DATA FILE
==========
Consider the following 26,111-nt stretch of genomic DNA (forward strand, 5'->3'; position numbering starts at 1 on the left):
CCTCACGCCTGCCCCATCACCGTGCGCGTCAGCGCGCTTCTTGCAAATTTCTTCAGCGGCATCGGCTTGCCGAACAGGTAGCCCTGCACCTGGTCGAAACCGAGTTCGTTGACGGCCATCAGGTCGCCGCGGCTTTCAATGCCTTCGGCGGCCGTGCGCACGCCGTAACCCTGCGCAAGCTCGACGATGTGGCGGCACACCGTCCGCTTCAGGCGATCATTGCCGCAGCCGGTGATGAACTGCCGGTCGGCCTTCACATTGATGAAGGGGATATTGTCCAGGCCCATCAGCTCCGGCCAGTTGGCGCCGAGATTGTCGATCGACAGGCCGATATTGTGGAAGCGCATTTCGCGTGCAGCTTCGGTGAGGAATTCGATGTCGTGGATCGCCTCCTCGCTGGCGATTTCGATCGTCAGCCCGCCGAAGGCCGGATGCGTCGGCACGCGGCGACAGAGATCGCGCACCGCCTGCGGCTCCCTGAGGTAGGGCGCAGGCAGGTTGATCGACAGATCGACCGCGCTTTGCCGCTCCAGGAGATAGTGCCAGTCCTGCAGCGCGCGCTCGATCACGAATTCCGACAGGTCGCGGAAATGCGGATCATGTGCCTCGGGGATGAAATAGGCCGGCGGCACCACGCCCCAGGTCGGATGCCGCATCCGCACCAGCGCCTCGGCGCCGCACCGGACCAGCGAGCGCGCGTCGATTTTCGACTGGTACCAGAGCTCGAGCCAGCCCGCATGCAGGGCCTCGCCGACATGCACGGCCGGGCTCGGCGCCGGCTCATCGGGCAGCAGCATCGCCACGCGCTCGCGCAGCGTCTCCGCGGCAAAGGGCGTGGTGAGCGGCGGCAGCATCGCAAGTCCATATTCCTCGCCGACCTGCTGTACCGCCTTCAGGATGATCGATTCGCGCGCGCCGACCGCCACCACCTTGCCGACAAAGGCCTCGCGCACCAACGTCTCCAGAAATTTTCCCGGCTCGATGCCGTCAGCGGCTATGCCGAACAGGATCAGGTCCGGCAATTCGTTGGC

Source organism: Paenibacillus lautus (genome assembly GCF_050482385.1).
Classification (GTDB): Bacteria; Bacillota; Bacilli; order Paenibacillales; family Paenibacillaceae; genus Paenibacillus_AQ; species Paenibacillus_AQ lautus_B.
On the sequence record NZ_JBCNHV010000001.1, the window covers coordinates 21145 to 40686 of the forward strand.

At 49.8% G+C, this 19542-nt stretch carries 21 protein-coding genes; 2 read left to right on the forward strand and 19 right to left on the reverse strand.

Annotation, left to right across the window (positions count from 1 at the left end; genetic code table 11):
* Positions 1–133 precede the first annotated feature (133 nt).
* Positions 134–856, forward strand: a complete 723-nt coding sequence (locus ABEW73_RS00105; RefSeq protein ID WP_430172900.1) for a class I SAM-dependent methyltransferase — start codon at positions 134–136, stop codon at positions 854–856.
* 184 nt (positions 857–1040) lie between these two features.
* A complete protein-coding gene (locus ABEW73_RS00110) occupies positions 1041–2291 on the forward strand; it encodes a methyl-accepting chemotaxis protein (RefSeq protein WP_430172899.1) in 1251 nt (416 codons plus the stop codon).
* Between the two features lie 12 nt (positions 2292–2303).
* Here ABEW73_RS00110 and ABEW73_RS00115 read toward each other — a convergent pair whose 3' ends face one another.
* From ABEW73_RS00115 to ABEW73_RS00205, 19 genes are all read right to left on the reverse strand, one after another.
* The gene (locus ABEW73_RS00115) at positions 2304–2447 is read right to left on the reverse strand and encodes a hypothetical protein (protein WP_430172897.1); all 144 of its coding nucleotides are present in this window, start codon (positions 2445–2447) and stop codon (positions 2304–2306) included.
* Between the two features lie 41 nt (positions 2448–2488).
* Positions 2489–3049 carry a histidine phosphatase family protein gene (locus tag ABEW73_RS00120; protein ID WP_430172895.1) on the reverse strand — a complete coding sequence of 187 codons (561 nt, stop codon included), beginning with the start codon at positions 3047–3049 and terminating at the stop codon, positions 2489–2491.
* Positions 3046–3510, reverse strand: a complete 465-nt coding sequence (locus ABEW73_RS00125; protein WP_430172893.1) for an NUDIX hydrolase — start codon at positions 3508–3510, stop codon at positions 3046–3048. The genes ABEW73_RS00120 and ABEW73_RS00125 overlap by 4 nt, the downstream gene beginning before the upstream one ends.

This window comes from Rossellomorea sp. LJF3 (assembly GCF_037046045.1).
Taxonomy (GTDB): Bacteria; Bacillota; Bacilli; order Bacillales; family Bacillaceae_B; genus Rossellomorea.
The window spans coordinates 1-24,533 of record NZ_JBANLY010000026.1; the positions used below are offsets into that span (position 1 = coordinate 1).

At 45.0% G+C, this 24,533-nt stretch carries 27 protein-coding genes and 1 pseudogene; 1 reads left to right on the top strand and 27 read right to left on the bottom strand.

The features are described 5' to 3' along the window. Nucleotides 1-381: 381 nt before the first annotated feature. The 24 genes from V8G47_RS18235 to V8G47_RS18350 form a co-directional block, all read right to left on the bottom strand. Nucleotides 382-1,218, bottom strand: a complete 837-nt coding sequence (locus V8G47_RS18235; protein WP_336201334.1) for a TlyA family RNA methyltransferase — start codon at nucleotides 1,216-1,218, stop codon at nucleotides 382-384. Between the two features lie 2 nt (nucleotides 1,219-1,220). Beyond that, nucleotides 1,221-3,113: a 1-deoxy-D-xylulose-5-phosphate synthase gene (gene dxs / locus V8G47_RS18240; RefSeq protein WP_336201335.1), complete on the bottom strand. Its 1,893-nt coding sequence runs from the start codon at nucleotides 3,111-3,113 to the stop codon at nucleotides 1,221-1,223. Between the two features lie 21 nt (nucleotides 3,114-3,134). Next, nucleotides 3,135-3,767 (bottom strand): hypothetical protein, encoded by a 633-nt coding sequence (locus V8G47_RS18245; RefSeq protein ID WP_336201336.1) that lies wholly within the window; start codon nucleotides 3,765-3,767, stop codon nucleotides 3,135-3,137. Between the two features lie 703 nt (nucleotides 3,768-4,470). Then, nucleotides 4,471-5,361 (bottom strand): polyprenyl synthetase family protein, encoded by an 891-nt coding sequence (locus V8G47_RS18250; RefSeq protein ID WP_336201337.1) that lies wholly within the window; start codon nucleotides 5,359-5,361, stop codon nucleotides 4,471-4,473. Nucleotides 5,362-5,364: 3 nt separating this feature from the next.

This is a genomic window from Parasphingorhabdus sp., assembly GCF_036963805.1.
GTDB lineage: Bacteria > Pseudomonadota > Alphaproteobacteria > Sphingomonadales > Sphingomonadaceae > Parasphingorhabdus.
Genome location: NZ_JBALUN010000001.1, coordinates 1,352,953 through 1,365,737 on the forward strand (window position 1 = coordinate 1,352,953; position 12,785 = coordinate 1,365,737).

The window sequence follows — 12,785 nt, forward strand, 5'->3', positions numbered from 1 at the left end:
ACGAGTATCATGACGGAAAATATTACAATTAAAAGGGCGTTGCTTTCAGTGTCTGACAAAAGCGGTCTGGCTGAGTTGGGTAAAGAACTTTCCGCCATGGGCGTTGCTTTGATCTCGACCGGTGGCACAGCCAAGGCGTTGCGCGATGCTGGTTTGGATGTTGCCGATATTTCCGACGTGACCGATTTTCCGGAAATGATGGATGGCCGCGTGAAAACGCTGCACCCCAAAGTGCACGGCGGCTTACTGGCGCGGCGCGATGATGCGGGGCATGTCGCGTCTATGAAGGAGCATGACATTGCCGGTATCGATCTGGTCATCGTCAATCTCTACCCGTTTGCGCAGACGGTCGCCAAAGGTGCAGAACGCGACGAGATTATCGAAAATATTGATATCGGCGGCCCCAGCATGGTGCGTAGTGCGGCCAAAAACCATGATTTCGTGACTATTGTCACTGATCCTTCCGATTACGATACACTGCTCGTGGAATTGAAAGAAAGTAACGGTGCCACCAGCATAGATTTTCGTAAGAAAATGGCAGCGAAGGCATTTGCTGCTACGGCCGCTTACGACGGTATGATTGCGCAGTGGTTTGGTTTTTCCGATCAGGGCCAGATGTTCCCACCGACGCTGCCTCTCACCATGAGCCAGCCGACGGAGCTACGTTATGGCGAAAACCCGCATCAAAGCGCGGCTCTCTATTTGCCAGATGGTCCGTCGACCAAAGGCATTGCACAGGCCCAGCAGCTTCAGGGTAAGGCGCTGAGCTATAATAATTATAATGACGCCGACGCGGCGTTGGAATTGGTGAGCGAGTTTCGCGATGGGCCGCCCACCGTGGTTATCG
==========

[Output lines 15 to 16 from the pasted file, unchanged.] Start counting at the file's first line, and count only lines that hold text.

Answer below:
* The gene (locus ABEW73_RS00115) at positions 2304–2447 is read right to left on the reverse strand and encodes a hypothetical protein (protein WP_430172897.1); all 144 of its coding nucleotides are present in this window, start codon (positions 2445–2447) and stop codon (positions 2304–2306) included.
* Between the two features lie 41 nt (positions 2448–2488).